Impact of zeolitic water content on exchange of calcium ions

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    ELSEVIER Thermochimica Acta 298 (1997) 55-58

    Impact of zeolitic water content on exchange of calcium ions

    P. Sidheswaran*, A.N. Bhat

    Hindustan Lever Research Centre, Chakala, Andheri (East), Mumbai 400099, India

    Received 6 September 1996; accepted 23 May 1997

    Abstract

    4A and P zeolites were thermally treated to dehydrate them to different extents. The residual water content and calcium exchange capacity (CEC) values of the treated zeolites were evaluated. The study revealed that the CEC of the zeolites depended upon the zeolitic water level. Anhydrous zeolites are devoid of exchange capacity. Mixed zeolites demonstrated mineralisation effect and an additional peak in the thermal studies. 1997 Elsevier Science B.V.

    Keywords: Zeolites; Calcium; Thermal

    1. Introduction are present as hydrated sheaths. Hence, it was felt that the zeolitic pool of water will have a definitive

    Zeolites are three-dimensional networks of (Si, A1) role in the exchange capacities. The current investiga- and 04 tetrahedra-linked by sharing of oxygen tion examines the same with Ca 2+ ions as a typical atoms into rings and cages. The overall negative probe. charge of the anion is balanced by cations that are located in the cavities in the network. Zeolites have pore structures with interconnecting channels which 2. Materials and methods are large enough for ions and small molecules such as water to pass freely without disrupting the network 2.1. Materials [ 1,2].Two types of zeolites, namely, 4A [with structure Na12(AIOz)12 (SIO2)12. 27H20] and P [with structure Three different commercial samples of 4A and P Na6(A1Oz)6.(SiO2)6.15H20] have been shown prefer- zeolites were obtained for this study. Two of them ence in the detergent industries for use as builders. The were found to be pure samples (by XRD) and coded as extent of structural water present in the zeolite I and II whereas the third was a mixed zeolite coded as changes with the nature of the zeolite and the III. thermal pre-history of the product. The structural zeolitic water is generally conceived of as a 'pool' 2.2. Methods or 'well' inside the cage. Hardness ions of water

    Commercial zeolite samples of 4A and P were dried *Corresponding author: Tel.: 00 91 832 9471 fax: 00 91 022 836 and calcined at different temperatures in the range of

    3680 100-900C while monitoring the weight loss. TGA

    0040-6031/97/$17.00 1997 Elsevier Science B.V. All rights reserved PII S0040-6031(97)00204-9

  • 56 P Sidheswaran, A.N. Bhat/Thermochimica Acta 298 (1997) 55-58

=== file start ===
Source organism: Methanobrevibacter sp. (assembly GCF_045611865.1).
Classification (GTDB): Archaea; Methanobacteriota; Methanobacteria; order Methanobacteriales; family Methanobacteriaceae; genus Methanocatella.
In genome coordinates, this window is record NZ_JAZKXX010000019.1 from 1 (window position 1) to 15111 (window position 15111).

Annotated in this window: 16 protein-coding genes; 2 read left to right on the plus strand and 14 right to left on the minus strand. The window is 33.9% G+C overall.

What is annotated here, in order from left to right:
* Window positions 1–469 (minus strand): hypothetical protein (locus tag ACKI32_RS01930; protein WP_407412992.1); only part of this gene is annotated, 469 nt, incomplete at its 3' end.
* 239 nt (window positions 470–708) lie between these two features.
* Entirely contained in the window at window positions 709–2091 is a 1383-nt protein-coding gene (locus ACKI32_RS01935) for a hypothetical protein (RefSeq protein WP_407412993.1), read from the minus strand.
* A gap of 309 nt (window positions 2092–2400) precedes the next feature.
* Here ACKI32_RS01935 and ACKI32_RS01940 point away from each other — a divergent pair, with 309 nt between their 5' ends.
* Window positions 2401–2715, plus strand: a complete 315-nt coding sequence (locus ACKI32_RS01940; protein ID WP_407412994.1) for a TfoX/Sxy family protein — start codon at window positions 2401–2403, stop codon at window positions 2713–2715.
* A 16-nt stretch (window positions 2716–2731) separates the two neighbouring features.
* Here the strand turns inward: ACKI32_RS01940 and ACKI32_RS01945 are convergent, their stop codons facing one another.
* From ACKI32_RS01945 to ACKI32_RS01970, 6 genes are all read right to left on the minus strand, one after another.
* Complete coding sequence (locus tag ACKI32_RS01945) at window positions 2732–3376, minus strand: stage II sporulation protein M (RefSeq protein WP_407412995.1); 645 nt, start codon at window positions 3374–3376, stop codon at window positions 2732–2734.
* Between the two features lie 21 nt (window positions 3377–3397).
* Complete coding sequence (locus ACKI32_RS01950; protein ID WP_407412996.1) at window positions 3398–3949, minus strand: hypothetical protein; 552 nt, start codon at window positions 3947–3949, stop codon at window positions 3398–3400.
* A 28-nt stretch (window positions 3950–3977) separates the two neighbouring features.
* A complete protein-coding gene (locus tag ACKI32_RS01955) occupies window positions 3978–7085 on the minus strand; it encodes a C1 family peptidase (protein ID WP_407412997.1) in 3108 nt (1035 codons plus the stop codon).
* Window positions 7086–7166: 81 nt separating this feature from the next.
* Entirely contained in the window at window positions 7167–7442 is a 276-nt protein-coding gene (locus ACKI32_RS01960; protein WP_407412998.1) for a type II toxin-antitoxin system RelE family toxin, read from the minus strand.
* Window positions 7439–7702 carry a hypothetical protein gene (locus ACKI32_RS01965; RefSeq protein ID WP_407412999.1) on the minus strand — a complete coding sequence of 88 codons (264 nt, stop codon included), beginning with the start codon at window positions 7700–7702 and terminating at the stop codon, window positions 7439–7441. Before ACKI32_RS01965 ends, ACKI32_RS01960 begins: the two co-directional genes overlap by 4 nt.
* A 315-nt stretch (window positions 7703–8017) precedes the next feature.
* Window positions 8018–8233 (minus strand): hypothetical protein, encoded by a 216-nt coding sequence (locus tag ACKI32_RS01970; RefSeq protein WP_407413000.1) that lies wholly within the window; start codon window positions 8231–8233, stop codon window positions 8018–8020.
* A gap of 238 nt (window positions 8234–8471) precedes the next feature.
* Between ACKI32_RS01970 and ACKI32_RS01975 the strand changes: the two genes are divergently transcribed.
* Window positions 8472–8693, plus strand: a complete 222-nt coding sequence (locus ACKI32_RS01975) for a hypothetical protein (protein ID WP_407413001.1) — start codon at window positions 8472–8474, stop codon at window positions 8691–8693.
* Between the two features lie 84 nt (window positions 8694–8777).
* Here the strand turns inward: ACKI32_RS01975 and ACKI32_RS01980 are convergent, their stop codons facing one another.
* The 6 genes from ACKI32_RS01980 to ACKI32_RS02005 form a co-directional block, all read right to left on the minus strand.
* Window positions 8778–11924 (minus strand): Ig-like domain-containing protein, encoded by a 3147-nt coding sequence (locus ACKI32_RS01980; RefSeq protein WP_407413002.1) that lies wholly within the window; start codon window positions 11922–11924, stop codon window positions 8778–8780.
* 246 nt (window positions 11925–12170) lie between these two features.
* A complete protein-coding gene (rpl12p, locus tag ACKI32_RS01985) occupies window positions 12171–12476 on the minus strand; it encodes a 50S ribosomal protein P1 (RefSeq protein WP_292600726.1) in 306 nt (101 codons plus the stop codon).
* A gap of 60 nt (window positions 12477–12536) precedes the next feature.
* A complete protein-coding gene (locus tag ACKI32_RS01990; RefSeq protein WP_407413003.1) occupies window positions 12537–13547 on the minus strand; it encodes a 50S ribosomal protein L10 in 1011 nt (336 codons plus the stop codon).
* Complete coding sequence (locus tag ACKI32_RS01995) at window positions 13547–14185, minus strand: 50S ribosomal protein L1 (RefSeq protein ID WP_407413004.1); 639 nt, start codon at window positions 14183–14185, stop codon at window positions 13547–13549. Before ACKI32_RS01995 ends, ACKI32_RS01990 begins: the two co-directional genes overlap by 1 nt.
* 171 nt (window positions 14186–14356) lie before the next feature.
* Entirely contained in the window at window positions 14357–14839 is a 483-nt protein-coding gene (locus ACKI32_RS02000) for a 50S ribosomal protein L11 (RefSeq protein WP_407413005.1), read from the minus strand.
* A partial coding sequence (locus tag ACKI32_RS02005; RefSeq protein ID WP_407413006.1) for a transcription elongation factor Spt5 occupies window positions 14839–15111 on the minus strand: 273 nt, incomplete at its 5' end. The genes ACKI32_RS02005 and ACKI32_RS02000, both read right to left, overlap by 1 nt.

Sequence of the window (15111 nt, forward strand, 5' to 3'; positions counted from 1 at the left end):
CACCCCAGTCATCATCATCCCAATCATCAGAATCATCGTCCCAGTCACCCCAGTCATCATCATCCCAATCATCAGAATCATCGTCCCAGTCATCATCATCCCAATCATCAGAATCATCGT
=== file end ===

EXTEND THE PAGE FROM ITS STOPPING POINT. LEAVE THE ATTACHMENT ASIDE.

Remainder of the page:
andDTGAofthesampleswerecarriedouttoobtain ~/~ , J l ,~ [~t ' t 1 ~ ~ i L t / the water content and thermal behaviour.

    The samples prepared at different temperatures CSA,PLE ,I~ | . ~ Icl were subjected to XRD studies with a Siemens crystal- ,~_~' ~ '~ uLJW ~;V~ ' ~-~ \-~-W loflex diffractometer using nickel-filtered CuK,~ radia-

    tion. Calcium exchange measurements were made by the i l l t ~ / EDTA titration using Eriochrome Black-T as the ~ ~ Vt~j~j ~ indictor [3]. The CEC values were expressed on an

    anhydrous basis. J l To quantify the presence of the mixed zeolitic / / phase, synthetic mixtures of 4A/P were prepared I and subjected to XRD studies. The XRD technique was employed to substantiate the role of the miner- c SAMPLE', > alisation effect with mixed zeolites. ~ .~_~ ~f~j ~ t b)

    J 3. Result and discussion I /~ IL ]1 ( SAMPLE [ ) ~, I I

    3.1. Nature of commercial zeolites __~ ~ ~_ J~ ;~.__ /~ (o,

    The XRD patterns of samples of 4A and P are 40 30 20 ~0 presented in Fig. 1. It is clear from Fig. l(a) that 20 ~.cuK.~ P zeolite has characteristic prominent fingerprints Fig. 1. XRD patterns of commercial zeolites:(a) Sample 1-zeolite at 12.4 and 21.8(20) and 4A has prominent P(b) Sample II-zeolite 4A(c) Sample Ill-(mixed zeolite)(d) Blend fingerprints at 7.2, 10.1, 12.4, 21.6, 24.0, 27.0 and of Samples I and II (50:50 w/w) 29.9(20).

    It is easy to identify the nature of the zeolitic builder ~oo [~i~ ~ . . . . . . . . . . ~\ - .~ /~ DTGA SAMPLE [ by making a cursory examination of the peaks at 20: ~ ( PURE P)

    12.4 and 7.2 and their relative intensities. Some commercial samples contained mixed phases [ J - - - T~A

    of zeolites (4A and P). This is demonstrated in ~ ~I, II Fig. l(c). (Fig. l(d) is for 1:1 mixed blend of the zeolites). ~ ~oo -~ ~ j f ~OA

    MIXED ZERLITES ( SAMPLE III ) 3.2. Zeolitic water -__ ~

    7s i l, i hJ The amount of zeolitic water present is dictated by ,Y the type (nature) of zeolite and the manufacturing